Do you like to fight? You should.

People fighting

Dear market visionary, with your piercing eyes and enviably precise understanding of what customers want RIGHT NOW,

Are you all passion, and no discipline? When the nuts-and-bolts people in your organization talk about process or risk, do you feel artistically neutered, or robbed of the excitement that gets you out of bed in the morning?


Dear operations guru, with your mastery of Excel and your well-documented answer to every what-if scenario,

Are you all mind, and no heart? In the midst of your partner’s impassioned speeches about what must be delivered at any cost, do you feel your collar tightening? Do you feel that cold sweat brought on by … oh god, no … unmanaged risk?


Take a deep breath.

The feelings are good. The fighting is good. No, it’s not good if you’re singularly driven to prove yourself right.  It’s definitely not good if you’re fighting on a personal level. It’s only good if you are able to profoundly realize that the inherent friction between passion and discipline can be an organization’s most significant asset. Then, and only then, it’s great. It can lead to brilliant products that change markets and make life easier for millions of people; it can be the basis of programs that provide a lasting, positive impact on a part of the world that needs it; or at a minimum, it can make you much more professionally satisfied than if left alone with your own psyche.

The atomic collision between passion and discipline can be brutal. It can deeply expose your insecurities (visionary: “I might never fully understand how to run our business.” operations guru: “I might never fully understand what actually drives our business.”). And it can take super-human strength to not take it personally.

But, the fact is that success is enabled by a righteous balance between these two ideals, and often it takes a fight or two to find the balance. The balance between passion and discipline, between heart and mind, between what the spreadsheet tells you and what your gut tells you, … between is where the best path can be found. Fight it out and find the path.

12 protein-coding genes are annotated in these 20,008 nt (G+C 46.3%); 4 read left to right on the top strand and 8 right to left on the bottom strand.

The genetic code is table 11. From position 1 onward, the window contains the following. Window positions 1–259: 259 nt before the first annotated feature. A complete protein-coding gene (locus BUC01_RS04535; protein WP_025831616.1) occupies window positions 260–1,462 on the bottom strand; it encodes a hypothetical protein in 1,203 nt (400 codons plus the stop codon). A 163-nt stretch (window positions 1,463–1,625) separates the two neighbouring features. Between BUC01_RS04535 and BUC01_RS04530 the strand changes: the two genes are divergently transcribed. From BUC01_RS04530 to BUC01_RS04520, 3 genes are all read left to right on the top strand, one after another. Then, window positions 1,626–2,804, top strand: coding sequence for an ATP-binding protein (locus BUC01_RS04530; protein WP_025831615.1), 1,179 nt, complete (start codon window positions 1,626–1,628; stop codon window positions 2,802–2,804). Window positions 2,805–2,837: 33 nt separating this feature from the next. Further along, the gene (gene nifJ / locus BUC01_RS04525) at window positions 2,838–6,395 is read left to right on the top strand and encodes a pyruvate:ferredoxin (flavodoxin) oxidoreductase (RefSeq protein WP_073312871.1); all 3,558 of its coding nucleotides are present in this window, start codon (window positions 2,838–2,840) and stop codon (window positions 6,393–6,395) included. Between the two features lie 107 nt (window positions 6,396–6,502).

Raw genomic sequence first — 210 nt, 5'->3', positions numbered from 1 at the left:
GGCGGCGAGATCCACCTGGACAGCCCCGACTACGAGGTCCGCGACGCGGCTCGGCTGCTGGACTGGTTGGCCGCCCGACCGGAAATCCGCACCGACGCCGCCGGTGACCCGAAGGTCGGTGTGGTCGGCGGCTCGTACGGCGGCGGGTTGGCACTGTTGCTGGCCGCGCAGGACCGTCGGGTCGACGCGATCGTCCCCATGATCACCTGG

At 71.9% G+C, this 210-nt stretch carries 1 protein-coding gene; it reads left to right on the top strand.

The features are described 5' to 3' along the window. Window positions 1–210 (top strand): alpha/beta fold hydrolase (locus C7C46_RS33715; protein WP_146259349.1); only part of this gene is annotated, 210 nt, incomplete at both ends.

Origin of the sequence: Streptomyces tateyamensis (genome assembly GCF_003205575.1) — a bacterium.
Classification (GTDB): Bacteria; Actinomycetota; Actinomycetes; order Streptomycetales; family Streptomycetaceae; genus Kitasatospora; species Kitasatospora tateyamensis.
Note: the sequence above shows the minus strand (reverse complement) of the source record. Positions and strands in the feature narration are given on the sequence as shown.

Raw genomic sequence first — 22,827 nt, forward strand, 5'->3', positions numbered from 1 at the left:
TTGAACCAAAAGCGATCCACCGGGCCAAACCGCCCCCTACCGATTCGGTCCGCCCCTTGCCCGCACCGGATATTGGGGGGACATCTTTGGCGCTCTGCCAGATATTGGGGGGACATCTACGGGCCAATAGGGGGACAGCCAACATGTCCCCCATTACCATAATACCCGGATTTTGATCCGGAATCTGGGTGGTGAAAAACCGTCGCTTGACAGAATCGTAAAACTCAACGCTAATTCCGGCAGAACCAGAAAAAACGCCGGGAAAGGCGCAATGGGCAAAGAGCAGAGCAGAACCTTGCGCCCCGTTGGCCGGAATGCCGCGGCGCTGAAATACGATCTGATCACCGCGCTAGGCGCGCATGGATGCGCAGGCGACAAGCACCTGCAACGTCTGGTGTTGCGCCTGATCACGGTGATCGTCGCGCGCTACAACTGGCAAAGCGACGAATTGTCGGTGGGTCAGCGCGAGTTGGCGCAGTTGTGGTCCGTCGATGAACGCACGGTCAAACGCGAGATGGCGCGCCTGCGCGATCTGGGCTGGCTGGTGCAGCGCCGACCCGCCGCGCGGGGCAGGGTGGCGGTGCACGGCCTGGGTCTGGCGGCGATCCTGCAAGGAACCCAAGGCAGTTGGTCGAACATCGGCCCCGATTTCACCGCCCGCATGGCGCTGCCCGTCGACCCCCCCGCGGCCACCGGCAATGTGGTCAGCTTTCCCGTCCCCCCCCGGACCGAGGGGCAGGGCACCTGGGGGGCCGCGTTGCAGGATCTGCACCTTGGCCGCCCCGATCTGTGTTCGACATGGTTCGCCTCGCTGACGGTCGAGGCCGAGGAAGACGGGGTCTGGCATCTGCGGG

We’re skeptical of stories about great operations minds who risk-managed companies to legendary status, or foreign aid visionaries who followed their guts to public health breakthroughs. On closer inspection, we almost always learn that the visionary possessed rigorous discipline in equal measure, or debated continually (adapting and learning the whole time) with someone who did. And the truly great operator most likely sought and found passion somewhere–within or close by.

At S&C we’re honored to work on some high stakes propositions, like philanthropic investment models for non-profits trying to do good work in the developing world. You can be darn sure that passion and discipline square off every day here. Ding-ding, round after round it can go. It’s not always brutal, but sometimes it is. Sometimes it exposes insecurities, and yes, every once in a while, even a seasoned pro can find himself taking it personally.

But we like to fight because we profoundly realize that constant friction between passion and discipline is a significant asset. We like to fight, because it leads us to the right path for ourselves and for our clients.



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